17. JustMe

    JustMe Virtuoso

    Joined:
    Jun 7, 2006
    Messages:
    7,946
    Likes Received:
    3

    Nov 12, 2009

    I don't feel asking your teacher if she or he smoked pot or drank in high school is necessarily an inappropriate question. They are young, curious, and trying to sort out in their mind what is ethical or not and the adults in their life are important to them, so they naturally ask you to help guide their thoughts and perhaps decisions. Of course, I understand if you don't want to be held responsible for the decisions they may make. But especially in a health class or when these topics are being legitimately discussed otherwise, I understand how these questions arise. That said, while I don't think the questions are outright inappropriate, you certainly don't have to answer. If the questions were asked in the context of a true educational discussion, I would answer honestly...but that's because I've never done anything. If I had, I would respond with something such as, "Oh, focus, focus! We're talking about you, now, today! Now come on..." But, if these questions were asked randomly, the students are more than likely simply being nosy and they need to get back on task.

    I do share personal things with my students--they are more than just students, numbers, test scores--they are young people I care about deeply and enjoy getting to know, so I don't feel that sharing personal information is unprofessional at all. Hopefully it can be assumed I am not "revealing" truly personal, private information...but, for example, I would never avoid a question about the picture of my husband behind my desk. And most of my students know my age, what town I live in, my husband's name, my dog's name (and they've met him), what college I attended and what my degrees are in, my general interests and so forth. Yes, I am their teacher, but I'm also a person they spend an incredible amount of time with, so I want to build those all-important personal relationships with the students and enjoy the time we spend learning together. To be honest, some people are not able to do this without crossing that "friend" line, which is not only unprofessional but will ultimately lead to a negative situation, at least in my opinion. I, though, understand how to balance sharing with remaining a figure of authority.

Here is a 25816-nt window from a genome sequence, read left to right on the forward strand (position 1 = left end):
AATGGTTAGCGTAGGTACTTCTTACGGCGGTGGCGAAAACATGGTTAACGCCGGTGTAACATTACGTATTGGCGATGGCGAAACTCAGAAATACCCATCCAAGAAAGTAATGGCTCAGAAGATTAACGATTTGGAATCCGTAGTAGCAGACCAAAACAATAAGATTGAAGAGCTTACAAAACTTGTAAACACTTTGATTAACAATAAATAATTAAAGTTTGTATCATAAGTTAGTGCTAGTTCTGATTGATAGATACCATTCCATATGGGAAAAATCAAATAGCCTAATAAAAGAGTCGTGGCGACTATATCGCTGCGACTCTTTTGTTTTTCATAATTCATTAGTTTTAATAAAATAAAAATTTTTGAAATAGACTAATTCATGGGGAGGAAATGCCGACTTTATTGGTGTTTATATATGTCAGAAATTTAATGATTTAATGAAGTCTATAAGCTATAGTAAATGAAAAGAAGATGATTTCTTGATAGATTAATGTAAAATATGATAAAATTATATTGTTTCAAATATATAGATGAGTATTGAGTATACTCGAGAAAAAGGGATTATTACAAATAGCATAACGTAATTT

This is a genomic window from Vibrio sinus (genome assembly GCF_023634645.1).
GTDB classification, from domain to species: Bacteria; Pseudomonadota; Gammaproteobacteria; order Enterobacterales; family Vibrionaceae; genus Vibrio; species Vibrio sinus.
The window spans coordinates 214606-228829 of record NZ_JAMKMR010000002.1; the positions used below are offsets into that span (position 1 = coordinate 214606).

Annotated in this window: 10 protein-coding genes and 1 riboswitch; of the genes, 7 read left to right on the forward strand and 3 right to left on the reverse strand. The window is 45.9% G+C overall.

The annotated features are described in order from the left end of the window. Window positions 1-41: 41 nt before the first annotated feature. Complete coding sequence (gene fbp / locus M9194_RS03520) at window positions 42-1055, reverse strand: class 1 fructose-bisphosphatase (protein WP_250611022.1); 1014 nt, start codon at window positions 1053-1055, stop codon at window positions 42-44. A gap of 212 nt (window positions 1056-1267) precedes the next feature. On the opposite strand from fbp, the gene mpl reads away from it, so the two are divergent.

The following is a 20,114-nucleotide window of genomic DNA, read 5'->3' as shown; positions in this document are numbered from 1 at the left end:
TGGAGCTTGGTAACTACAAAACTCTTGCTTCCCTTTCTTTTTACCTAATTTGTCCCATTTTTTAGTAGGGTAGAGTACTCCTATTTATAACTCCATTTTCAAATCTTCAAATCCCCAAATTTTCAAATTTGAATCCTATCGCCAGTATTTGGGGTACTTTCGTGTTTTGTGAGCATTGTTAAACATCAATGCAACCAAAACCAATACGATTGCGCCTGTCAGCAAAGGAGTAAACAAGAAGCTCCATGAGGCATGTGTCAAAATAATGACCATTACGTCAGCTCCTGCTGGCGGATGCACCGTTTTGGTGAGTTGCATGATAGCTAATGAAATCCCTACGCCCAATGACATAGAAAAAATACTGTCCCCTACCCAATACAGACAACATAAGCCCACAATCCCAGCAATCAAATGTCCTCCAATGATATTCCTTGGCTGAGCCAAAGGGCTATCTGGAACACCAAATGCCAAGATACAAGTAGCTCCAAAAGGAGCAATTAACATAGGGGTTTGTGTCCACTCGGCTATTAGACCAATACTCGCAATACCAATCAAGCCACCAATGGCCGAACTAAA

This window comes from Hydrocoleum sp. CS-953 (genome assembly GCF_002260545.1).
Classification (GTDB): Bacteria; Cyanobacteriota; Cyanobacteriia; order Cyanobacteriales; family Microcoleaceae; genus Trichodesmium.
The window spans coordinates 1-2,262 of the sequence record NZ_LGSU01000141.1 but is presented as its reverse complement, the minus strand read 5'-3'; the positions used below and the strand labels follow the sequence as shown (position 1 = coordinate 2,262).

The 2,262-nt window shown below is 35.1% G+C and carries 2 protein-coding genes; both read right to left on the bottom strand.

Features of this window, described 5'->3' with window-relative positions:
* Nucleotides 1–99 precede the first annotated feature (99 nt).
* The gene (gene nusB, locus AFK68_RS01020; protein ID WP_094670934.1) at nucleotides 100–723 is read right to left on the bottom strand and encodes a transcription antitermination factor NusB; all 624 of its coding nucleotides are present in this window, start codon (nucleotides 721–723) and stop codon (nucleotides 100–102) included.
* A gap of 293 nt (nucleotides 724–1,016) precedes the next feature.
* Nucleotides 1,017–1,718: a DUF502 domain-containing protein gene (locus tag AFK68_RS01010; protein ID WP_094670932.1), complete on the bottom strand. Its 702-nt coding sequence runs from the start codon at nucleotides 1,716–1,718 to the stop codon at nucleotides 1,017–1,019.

18. smalltowngal

    smalltowngal Multitudinous

    Joined:
    Jan 2, 2007
    Messages:
    17,362
    Likes Received:
    46

    Nov 12, 2009

    I normally answer questions that are not inappropriate because I think students should know a little about me as a person. I never answer questions that I don't feel comfortable answering, and I normally tell them it isn't something they need to be asking of a teacher.
     
  19. adversary

    adversary Rookie

    Joined:
    Nov 11, 2009
    Messages:
    62
    Likes Received:
    0

    Nov 12, 2009


    That is exactly how I feel, especially with what you said in your second paragraph. I'll just have to make a list in head of what I think is fine to give out and what is not.
     
  20. 1stesl

    1stesl Rookie

    Joined:
    Sep 23, 2006
    Messages:
    75
    Likes Received:
    0

    Nov 12, 2009

    My first year teaching, I taught pre-k, I had one little boy who was rough.....in hit, bite, threw, punched, you name it, he did it. He asked me one time in the middle of a lesson, "Who you lay in the bed with?" Needless to say it caught me off guard, I just said, no one, I'm single,....of course I should have ignored the question, because then he went on to say, "Don't nobody lay on top of you?" My aide then walked him to the office as he was continuing to go off course. He proceeded to ask the principal who she slept with too. Sad, that a four year old would ask such a thing.